Sound: Sonos Arc Soundbar
Big TV calls for big sound, and with its 11-driver array, the Sonos Arc is ready to deliver. While the Arc works great as a stand-alone unit, you can add additional compatible speakers and create your own music ecosystem to achieve the wireless multi-room audio experience for which Sonos is known. You can even add additional Sonos speakers to the same room, such as the Sub for enhanced low bass reproduction and a pair of Ones as dedicated rear channels; all of these speakers combine to deliver a true multichannel home theater experience. While Dolby Atmos and surround sound can be surprisingly good in a soundbar, nothing beats dedicated speaker channels, especially for sporting events and, with the Arc, you have the option to expand your system as needed.
Dedicated Viewing Spaces
Have you spent hours browsing basement and media room home theater setups on Pinterest? Do you want your Big Game experience to feel like you’re at the game? We have some recommendations for a larger-than-life experience.
Display: Big TV or Projector?
This conundrum pops up frequently when people design dedicated viewing spaces but, thankfully, there are many good options. While I’m personally in the big TV camp, I’ve had some spirited discussions about the benefits of home theater projectors, and after seeing some in person, I get it. Pair a projector like the BenQ TK700 with a 100" screen and it’s hard not to get sucked into the action and feel like you’re been teleported to the game (though teleportation may be cheaper than game tickets). Like the TV options mentioned above, the TK700 supports HDR10 and has native 4K UHD resolution. If you are going the projector route, consider a high-performance streaming device like the Apple TV or the Roku Ultra. Both have had updates in 2022 and combine speedy operation with excellent high-resolution video and audio support. If you're still leaning toward big TV, the two we mentioned above come in a variety of screen sizes. There are also a few other options we’d happily help you navigate. But projector fans, I hear you: you’re right, they’re awesome.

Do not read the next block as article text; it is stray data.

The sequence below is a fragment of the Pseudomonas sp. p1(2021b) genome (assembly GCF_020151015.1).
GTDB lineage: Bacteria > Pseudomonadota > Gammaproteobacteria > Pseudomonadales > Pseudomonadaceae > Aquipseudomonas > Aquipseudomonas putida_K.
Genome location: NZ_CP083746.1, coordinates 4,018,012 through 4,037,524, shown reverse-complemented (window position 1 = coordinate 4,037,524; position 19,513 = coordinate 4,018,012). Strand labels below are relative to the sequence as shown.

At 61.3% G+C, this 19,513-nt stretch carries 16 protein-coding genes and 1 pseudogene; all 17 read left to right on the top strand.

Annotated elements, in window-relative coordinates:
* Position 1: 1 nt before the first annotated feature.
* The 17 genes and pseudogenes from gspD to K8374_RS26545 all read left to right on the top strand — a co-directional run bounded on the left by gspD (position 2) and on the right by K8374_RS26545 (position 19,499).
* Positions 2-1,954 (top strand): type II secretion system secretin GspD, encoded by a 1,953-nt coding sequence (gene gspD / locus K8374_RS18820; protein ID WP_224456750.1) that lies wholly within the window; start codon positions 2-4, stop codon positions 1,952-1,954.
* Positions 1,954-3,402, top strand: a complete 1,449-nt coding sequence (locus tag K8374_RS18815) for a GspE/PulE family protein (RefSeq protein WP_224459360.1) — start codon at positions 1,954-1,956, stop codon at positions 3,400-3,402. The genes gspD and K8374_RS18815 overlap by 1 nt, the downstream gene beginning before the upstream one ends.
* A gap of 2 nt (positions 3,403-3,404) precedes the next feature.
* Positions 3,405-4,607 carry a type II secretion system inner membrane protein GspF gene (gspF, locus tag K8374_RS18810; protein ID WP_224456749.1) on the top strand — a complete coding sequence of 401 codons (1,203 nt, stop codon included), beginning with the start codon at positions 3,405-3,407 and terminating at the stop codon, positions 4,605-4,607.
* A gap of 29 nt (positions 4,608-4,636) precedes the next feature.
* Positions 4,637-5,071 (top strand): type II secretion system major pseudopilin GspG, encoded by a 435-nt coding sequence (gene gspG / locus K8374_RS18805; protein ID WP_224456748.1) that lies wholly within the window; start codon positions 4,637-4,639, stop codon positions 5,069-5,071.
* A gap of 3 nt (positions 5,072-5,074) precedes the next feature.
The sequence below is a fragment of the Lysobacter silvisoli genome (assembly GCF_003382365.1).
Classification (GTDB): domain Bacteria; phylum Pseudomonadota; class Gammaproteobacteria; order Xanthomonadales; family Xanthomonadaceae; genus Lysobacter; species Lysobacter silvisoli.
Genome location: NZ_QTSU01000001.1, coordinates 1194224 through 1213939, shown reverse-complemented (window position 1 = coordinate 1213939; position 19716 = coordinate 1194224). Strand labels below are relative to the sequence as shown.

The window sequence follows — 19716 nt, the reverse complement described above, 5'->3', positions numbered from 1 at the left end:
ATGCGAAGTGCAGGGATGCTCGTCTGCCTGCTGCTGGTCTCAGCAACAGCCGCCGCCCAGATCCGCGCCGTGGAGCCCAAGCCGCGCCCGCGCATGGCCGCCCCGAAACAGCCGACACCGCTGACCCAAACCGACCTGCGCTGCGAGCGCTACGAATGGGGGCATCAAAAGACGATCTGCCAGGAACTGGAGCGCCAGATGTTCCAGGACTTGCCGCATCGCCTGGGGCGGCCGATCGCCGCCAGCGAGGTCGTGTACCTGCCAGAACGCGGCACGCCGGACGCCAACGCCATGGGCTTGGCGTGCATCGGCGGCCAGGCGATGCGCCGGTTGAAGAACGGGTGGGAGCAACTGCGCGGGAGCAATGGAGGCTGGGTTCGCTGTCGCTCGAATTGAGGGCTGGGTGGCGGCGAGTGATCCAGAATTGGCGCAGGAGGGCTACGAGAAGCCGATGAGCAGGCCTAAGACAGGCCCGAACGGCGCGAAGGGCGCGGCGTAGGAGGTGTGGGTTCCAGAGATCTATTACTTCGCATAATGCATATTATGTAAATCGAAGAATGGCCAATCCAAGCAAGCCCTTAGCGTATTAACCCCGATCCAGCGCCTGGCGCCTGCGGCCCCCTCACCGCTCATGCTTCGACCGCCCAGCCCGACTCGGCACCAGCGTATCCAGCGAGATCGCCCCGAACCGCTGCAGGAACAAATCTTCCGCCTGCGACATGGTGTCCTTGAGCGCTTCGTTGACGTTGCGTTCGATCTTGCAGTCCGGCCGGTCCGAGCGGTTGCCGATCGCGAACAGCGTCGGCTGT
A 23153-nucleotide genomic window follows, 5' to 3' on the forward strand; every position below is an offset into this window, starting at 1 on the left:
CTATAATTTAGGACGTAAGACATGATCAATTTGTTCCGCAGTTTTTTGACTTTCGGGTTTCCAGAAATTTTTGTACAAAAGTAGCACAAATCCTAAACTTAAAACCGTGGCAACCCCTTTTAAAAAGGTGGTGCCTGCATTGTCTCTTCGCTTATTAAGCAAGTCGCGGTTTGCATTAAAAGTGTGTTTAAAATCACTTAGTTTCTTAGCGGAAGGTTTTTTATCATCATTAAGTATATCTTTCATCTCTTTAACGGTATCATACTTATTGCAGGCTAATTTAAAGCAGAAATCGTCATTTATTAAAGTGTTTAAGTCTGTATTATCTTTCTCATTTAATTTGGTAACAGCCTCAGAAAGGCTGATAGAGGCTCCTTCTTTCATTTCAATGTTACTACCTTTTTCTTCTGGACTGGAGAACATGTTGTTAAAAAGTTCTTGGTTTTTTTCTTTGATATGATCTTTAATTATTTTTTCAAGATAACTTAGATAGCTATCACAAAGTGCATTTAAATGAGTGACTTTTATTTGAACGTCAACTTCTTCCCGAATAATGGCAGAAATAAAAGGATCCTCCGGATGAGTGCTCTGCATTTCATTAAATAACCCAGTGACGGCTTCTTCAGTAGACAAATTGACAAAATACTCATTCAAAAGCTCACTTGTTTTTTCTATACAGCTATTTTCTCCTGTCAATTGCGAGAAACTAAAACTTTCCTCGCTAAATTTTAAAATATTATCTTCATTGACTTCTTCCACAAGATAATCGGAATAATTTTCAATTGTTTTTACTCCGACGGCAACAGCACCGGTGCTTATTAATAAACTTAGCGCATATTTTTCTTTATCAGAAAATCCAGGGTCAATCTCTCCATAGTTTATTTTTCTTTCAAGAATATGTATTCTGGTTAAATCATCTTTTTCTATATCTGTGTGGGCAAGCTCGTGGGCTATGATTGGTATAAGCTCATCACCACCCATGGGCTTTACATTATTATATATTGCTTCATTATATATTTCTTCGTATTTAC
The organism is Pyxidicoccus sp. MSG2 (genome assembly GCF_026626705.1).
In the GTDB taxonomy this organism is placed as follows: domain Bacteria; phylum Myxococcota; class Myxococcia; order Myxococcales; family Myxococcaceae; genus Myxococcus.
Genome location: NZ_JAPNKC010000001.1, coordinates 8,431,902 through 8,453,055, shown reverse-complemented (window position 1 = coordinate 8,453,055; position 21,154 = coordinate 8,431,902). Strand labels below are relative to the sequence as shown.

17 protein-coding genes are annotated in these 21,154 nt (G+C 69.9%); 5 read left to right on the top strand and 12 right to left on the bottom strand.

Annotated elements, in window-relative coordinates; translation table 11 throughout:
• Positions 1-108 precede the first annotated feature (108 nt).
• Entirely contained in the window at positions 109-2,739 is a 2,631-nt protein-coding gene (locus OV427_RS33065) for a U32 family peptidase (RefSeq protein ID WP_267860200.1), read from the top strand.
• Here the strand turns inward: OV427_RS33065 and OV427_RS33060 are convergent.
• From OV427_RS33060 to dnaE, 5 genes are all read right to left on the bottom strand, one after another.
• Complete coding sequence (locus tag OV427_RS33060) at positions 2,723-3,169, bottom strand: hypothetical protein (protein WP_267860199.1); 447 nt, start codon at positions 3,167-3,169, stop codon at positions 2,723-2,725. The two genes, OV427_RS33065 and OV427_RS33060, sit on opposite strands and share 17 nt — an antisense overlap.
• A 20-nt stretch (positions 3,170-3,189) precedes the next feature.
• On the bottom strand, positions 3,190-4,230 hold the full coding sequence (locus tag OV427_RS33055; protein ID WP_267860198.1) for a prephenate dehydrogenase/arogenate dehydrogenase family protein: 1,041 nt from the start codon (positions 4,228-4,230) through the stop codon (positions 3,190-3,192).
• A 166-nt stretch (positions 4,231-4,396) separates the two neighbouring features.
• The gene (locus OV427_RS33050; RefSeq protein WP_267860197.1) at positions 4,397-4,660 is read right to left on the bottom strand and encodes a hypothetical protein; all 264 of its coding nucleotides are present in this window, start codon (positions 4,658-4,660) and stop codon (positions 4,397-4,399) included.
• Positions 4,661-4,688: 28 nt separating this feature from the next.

Sound: Soundbar or Receiver?
Personally, I love soundbars, but receivers have always been my personal preference when space allows it. When pairing a receiver such as the Onkyo TZ-NR7100 with dedicated speakers and a subwoofer, you have a system that’s looking beyond the Big Game and begs for a weekly movie night. A well-assembled system can handle your sports viewing, game play, and home theater viewing equally well. With that said, I’ve had the opportunity to review the Devialet Dione soundbar and demo the Sony HT-A9, and both were capable of filling my dedicated listening space, sounding much bigger than the “soundbar” name would suggest. Much like choosing a display for a dedicated space, there are a lot of good options here, as well.
Are You Game Day Ready?
Have you been considering some upgrades for the Big Game or beyond? Tell us in the Comments section, below. I hope we’ve helped you narrow your choices, and if you have questions, we’re ready to discuss the answers.